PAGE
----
This Mazda MX-5 Miata is my only car, but it’s not that simple.
I woke up yesterday and wafted my Volvo C30 150 miles south to trade it for a 2016 Mazda MX-5 Miata Club in Soul Red with the Brembo/BBS package. In English, I traded a car for what a lot of people think of as a tent for people with no kids.
By grabbing a Miata instead of a Toyota Camry, or even a hot hatch, I’m voting with my wallet—to breath life back into the small car market. Apart from the Miata/’Fiata, the world is my oyster if I only want to pick two of the following: Small, light, rear-drive, new, inexpensive, convertible, non-pretentious, three pedals. So what happened?
First, let’s bench race the Mazda Miata.
Mazda is a fairly young company in some ways. After being sold off from Ford, Mazda is left in a place that is a touch like BMW was in the late 1960s: not much cash, something slightly less than a bomb-proof reputation, and a handful of relatively affordable cars that offer the driver more than whatever the segment leader might be. Mazda’s styling has been on the awesome side of experimental.
On paper, the Club trim level comes with a 6-speed manual gearbox, Bilstein shocks, and a limited slip differential. 60 miles per hour happens in just under six seconds and the top speed is less than most station wagons. Mazda was obsessive about weight savings, and that’s part of what makes this car so special in today’s market of safety, and emissions regulations and anticipated levels of equipment. 2,300 lbs is a virtually unobtainable statistic for new cars available in the US today.
I’m making this sacrifice for science.
When I’m not shooting and writing about cars, I work in an office. I live in a sparsely populated area; my 20-mile commute includes an elevation change with many low-speed S-curves. The small-car culture here thrives and hosts the largest British car event on the continent. The state agency of transportation maintains publicly available interactive maps that track the quality of the pavement, the last time it was swept for debris, and if there’s even a drop of snow, where each state plow is.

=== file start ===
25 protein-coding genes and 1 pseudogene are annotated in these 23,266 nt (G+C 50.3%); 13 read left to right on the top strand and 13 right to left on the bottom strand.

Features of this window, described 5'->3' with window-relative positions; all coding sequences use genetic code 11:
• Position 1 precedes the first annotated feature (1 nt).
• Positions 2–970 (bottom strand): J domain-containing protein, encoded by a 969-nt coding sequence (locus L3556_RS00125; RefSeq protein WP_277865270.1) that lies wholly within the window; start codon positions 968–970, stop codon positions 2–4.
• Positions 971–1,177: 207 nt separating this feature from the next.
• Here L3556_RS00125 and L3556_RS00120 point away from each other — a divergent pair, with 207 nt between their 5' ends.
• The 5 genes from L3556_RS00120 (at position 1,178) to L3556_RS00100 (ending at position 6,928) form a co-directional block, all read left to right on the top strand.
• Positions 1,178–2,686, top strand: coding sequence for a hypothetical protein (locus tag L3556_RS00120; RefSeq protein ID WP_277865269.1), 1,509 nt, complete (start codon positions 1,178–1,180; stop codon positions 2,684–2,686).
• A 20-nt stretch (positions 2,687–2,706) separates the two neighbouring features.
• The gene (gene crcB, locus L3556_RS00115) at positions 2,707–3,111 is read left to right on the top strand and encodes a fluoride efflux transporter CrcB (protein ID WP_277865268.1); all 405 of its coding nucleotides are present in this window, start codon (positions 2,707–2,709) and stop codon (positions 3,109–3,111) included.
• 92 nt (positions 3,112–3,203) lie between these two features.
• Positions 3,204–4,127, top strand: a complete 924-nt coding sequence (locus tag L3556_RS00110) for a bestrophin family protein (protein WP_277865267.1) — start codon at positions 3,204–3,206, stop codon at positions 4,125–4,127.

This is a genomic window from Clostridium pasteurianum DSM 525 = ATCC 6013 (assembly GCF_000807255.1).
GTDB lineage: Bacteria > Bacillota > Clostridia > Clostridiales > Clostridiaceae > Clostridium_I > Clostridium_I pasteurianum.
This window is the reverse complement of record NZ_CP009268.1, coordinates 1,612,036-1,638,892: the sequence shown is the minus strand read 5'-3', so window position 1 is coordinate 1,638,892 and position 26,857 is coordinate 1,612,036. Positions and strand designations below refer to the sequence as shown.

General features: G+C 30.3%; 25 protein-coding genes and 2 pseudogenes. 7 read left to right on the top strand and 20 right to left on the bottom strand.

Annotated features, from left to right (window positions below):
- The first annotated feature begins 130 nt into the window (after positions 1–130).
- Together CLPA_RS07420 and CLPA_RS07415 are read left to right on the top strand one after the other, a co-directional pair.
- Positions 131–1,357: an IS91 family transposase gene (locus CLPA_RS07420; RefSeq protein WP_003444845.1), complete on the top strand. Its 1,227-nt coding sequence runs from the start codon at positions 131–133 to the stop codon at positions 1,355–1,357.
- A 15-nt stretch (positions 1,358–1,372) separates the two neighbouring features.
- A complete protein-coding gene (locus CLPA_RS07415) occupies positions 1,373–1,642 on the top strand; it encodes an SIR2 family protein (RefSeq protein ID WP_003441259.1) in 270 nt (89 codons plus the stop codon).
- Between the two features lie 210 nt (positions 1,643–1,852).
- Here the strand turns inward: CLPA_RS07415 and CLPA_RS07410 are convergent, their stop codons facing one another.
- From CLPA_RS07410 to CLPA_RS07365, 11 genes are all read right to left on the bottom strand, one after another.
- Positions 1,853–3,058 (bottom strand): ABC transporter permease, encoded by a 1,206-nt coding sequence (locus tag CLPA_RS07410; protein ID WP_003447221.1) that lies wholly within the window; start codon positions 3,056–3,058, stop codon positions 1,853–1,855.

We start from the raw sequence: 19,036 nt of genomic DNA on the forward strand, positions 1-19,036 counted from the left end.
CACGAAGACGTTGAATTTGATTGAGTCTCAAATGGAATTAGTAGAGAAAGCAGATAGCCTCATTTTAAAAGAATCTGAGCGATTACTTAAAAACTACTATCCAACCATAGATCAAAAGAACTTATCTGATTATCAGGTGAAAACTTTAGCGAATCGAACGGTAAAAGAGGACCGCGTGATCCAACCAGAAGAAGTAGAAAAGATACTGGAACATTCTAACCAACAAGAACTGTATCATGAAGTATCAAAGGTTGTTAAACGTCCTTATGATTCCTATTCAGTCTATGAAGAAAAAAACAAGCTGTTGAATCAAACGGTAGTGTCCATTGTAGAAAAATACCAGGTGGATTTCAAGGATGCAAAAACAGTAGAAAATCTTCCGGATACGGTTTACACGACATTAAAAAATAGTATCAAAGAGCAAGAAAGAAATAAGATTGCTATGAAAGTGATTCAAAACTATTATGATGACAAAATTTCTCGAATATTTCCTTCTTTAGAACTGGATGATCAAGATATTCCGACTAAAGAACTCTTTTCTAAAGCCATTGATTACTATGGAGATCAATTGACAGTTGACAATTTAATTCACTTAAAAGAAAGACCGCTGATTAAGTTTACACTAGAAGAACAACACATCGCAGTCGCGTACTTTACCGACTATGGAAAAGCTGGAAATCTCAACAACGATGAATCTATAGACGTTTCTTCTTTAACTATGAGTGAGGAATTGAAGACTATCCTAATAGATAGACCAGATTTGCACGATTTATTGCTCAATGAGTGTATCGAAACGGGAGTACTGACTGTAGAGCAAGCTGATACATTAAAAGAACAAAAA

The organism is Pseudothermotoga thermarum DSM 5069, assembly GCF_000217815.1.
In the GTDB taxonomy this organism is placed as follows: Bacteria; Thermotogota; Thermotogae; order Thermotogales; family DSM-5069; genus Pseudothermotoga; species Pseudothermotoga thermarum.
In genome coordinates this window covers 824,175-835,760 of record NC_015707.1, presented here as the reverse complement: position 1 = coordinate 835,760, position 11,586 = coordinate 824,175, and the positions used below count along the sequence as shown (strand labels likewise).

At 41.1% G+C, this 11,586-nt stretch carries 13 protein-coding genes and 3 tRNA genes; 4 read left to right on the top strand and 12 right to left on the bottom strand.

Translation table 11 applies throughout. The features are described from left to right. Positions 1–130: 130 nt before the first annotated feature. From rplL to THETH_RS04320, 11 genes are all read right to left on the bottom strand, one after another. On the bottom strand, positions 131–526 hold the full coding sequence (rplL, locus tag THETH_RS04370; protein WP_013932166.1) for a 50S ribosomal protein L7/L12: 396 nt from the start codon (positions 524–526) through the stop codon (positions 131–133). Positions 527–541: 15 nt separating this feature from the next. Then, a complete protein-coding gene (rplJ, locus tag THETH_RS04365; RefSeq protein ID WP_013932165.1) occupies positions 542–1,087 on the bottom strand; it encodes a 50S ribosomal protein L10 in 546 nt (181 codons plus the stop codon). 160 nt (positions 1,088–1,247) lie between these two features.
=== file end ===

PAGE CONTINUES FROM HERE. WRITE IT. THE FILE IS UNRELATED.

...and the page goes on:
All of the above is true, but there’s a snag: I’m living the same place I’ve lived and driven daily for over a decade: Vermont.
By the way, I’m an avid backcountry skier, hiker, and photographer. Now, every box has been ticked—landing me in crossover territory. Over the next year, I’ll wear this car, collect data on the joys, the monetary costs, and the sacrifices to advise you, the reader, of the slurry of brilliance and idiocy that befalls a year-round Miata driver in the rustbelt.
One day in, what’s it like?
This is a momentum car, that, like the ‘Subota is not set up out of the box to rip your face off in the corners—it’s meant to put a smile on your face instead. Which it does. Given the wind noise, 50 mph feels like a million, and the exhaust note and intake noise are genuinely satisfying in a number of ways. The car feels quite a bit faster than it really is—something many modern enthusiast-level road cars fail at. I’m thinking and feeling a bit more through corners that my C30 would have me snoring through at the same speed. I no longer feel like a passenger.
Yesterday brought endless sunshine and and 85 degrees, and today, the roads are flooding—still, I’m pretty compelled by this experiment. I’ll let you know how it goes.
-By: Sawyer Sutton
© All images copyright Sawyer Sutton/egmCarTech